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Series

SSRN

Business Organizations Law

2009

Articles 1 - 5 of 5

Full-Text Articles in Law

Enhancing Investor Protection And The Regulation Of Securities Markets, John C. Coffee Jr. Jan 2009

Enhancing Investor Protection And The Regulation Of Securities Markets, John C. Coffee Jr.

Faculty Scholarship

This is the congressional testimony of Professor John C. Coffee, Jr., before the United States Senate Committee on Banking, Housing and Urban Affairs.


On Uncertainty, Ambiguity, And Contractual Conditions, Eric L. Talley Jan 2009

On Uncertainty, Ambiguity, And Contractual Conditions, Eric L. Talley

Faculty Scholarship

This article uses the recent Delaware Chancery Court case of Hexion v. Huntsman as a template for motivating thoughts about how contract law should interpret contractual conditions in general – and "material adverse event" provisions in particular – within environments of extreme ambiguity (as opposed to risk). Although ambiguity and aversion thereto bear some facial similarities to risk and risk aversion, an optimal contractual allocation of uncertainty does not always track the optimal allocation of risk. After establishing these intuitions as a conceptual proposition, I endeavor to test them empirically, using a unique data set of 528 actual material adverse event provisions ...


Chrysler, Gm And The Future Of Chapter 11, Edward R. Morrison Jan 2009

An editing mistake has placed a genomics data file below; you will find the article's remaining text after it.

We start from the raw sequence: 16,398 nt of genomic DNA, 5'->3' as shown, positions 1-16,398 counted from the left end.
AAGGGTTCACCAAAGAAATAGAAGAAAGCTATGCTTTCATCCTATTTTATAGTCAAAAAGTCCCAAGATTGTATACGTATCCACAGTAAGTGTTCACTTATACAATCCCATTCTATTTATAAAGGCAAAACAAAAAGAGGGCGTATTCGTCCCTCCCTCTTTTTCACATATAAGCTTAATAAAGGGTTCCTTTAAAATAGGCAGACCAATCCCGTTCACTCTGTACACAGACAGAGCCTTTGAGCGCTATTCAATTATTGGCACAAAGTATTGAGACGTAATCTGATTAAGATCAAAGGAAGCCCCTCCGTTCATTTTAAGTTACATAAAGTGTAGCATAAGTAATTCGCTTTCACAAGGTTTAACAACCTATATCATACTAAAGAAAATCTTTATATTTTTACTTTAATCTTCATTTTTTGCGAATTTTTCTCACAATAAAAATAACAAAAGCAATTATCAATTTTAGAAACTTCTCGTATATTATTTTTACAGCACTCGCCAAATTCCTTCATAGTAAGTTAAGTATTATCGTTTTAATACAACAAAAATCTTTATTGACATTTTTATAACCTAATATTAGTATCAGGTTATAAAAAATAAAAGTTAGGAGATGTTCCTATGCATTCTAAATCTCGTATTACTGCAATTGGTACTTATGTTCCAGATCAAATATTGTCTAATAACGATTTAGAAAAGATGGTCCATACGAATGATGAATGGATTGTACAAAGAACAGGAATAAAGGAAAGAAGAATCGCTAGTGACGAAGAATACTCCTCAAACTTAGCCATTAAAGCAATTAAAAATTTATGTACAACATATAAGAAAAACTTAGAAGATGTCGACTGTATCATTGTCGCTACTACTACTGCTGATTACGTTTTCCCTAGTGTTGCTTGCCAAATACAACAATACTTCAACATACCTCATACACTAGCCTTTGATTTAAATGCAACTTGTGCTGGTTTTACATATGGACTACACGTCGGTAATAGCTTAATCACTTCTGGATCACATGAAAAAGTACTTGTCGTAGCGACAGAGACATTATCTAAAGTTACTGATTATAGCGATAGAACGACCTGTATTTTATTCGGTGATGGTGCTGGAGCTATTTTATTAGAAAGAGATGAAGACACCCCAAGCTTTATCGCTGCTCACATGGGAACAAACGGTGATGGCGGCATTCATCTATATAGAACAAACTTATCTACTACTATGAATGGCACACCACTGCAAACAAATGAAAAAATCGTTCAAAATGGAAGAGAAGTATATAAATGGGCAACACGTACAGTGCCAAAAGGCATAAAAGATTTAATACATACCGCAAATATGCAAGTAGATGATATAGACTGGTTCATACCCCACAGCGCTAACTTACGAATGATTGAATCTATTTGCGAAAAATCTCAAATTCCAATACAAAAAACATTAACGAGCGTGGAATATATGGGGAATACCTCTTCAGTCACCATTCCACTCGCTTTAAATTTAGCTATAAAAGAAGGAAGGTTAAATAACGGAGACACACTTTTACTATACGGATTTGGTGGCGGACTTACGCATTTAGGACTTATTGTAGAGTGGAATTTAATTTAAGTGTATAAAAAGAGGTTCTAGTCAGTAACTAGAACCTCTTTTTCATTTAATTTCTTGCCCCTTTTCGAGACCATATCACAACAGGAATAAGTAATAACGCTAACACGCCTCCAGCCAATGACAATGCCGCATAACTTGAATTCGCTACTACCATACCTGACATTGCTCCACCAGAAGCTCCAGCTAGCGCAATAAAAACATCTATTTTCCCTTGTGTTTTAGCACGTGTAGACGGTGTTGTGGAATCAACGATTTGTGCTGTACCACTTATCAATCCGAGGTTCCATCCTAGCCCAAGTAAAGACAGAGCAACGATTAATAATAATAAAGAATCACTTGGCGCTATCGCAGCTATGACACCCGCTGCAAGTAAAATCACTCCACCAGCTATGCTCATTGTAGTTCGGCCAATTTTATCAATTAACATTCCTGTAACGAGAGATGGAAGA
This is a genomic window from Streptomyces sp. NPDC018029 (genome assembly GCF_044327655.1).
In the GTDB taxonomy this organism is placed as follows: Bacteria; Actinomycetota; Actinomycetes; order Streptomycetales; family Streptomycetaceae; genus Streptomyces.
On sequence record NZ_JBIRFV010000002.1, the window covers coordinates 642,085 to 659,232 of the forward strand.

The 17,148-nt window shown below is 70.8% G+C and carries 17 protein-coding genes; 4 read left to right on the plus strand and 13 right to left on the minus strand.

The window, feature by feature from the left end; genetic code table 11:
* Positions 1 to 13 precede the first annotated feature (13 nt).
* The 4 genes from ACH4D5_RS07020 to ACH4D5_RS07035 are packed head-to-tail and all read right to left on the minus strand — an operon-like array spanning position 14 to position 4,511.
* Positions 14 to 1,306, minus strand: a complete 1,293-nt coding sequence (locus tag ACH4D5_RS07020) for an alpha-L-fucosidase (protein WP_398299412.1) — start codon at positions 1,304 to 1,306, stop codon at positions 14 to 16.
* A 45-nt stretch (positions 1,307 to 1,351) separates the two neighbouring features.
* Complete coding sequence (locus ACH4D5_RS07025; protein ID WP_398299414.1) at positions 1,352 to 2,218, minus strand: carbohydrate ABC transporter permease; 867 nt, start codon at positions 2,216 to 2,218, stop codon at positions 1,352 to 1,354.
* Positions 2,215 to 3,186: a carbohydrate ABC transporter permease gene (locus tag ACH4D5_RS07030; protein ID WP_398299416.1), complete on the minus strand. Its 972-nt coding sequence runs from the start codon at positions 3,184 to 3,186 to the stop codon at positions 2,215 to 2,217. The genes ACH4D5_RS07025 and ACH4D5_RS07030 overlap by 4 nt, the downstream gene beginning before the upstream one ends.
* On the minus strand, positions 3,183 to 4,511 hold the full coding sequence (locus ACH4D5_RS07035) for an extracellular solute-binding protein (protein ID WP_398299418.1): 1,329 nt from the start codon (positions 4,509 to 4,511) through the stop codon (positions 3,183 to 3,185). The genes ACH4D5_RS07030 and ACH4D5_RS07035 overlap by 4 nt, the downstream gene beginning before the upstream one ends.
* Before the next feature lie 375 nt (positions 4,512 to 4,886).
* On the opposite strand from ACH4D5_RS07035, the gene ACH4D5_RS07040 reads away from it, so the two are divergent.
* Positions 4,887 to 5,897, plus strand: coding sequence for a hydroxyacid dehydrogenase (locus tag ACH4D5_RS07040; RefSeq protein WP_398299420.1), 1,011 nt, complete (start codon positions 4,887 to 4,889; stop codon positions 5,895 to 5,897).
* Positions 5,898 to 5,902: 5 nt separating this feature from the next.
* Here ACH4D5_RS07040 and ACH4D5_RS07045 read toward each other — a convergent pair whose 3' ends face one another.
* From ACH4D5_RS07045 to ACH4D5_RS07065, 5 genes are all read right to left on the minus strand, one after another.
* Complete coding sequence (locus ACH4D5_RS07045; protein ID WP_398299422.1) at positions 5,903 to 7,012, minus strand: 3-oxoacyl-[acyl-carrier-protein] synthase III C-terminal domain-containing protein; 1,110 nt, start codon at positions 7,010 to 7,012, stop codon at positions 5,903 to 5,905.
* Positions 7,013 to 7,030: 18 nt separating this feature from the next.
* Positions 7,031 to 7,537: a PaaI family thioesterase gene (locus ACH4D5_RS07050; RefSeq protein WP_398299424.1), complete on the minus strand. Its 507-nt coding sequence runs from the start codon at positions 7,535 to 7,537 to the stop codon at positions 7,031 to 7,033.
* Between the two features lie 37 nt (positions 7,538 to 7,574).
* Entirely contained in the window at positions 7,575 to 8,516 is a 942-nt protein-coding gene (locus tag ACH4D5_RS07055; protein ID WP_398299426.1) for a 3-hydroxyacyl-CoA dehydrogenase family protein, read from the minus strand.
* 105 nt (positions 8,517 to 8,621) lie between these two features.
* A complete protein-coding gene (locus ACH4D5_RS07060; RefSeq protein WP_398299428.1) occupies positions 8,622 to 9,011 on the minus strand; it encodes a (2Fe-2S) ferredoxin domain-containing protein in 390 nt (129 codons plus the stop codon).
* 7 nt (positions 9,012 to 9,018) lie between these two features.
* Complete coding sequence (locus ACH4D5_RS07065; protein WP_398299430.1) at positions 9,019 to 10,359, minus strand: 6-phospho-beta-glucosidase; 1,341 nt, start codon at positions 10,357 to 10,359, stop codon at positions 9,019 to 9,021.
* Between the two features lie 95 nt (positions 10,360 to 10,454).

Chrysler, Gm And The Future Of Chapter 11, Edward R. Morrison

Faculty Scholarship

Although they caused great controversy, the Chrysler and GM bankruptcies broke no new ground. They invoked procedures that are commonly observed in modern Chapter 11 reorganization cases. Government involvement did not distort the bankruptcy process; it instead exposed the reality that Chapter 11 offers secured creditors – especially those that supply financing during the bankruptcy case – control over the fate of distressed firms. Because the federal government supplied financing in the Chrysler and GM cases, it possessed the creditor control normally exercised by private lenders. The Treasury Department found itself with virtually the same, unchecked power that the FDIC exercises with ...


The Devil Made Me Do It: The Corporate Purchase Of Insurance, Victor P. Goldberg Jan 2009

The Devil Made Me Do It: The Corporate Purchase Of Insurance, Victor P. Goldberg

Faculty Scholarship

Despite the fact that public corporations ought to be risk neutral, they often carry insurance. This note first considers why insurance (or, more precisely, the package of services provided by insurance companies) might create value, regardless of the risk preferences of managers, shareholders, or other corporate stakeholders. One motive is that their contractual counter parties-buyers, lessors, and lenders – require that they carry insurance. Two explanations for why the requirement might be value enhancing are proposed.


The Economics Of Bankruptcy: An Introduction To The Literature, Edward R. Morrison Jan 2009

The Economics Of Bankruptcy: An Introduction To The Literature, Edward R. Morrison

Faculty Scholarship

This essay surveys important contributions to the economics of bankruptcy. It is an introductory chapter for a forthcoming volume (from Edward Elgar Press) that compiles the work of legal scholars as well as economists working in the field of corporate finance. The essay begins with the foundational theories of Baird, Jackson, and Rea and then collects scholarly work extending, testing, or revising those theories. At various points I identify questions that merit further study, particularly empirical testing.